There may come a time, whether you’re filing as an individual or business owner, that you cannot afford your full tax bill. Unexpected expenses may add up, or you may find that you earned more than you expected this year. That’s okay. It happens, but you need to make sure you take the right steps to resolve the debt rather than to ignore it.
If the Internal Revenue Service does not get the money it’s owed, you can get into deep trouble with the law. Your business or personal taxes may be audited, and you could be accused of fraud. Fortunately, you can avoid this trouble by setting up a simple payment plan, asking for an extension to complete your taxes or by resolving your tax obligation with an offer in compromise.
There are plenty of things you can do if you can’t pay your taxes. Here are a few tips to keep in mind.
- Pay as much as you can as soon as possible
If you can’t pay everything you owe, that doesn’t mean you shouldn’t pay something. File your tax return and pay as much as you have before moving on to other options to resolve the debt.
- Set up a payment plan if you’re able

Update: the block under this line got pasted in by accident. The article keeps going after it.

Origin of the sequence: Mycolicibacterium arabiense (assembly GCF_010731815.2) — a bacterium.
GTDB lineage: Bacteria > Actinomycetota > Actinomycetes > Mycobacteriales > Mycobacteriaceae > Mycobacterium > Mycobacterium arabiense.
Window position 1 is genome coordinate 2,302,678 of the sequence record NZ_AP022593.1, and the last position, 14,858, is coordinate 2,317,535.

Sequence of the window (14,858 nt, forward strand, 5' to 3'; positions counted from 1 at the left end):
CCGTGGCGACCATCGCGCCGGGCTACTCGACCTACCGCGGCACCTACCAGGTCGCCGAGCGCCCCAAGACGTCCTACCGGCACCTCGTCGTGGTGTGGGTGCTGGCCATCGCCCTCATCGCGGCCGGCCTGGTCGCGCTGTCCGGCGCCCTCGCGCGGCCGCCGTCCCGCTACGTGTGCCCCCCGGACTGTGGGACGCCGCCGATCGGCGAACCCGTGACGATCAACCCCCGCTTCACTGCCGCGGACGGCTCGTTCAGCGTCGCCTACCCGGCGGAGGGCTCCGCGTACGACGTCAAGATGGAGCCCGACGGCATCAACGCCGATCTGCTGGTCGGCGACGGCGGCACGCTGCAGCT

Another good option is to set up a payment plan with the IRS. There are limitations to these plans, but if you only owe a few thousand or meet other requirements, then a payment plan will take payments in installments each month, so you can resolve the debt over time.
- Negotiate with the IRS
You can also talk to your attorney about negotiating with the IRS. The IRS will sometimes take an offer in compromise if there is a good reason to do so, such as if you have significant financial hardships to deal with because of a death or serious injury.
The last thing you should do is avoid paying the IRS or avoid addressing the issue head-on. Your attorney will walk you through your options if you’re not sure what they are, so that you can resolve your IRS tax debt and feel more comfortable with your tax obligations.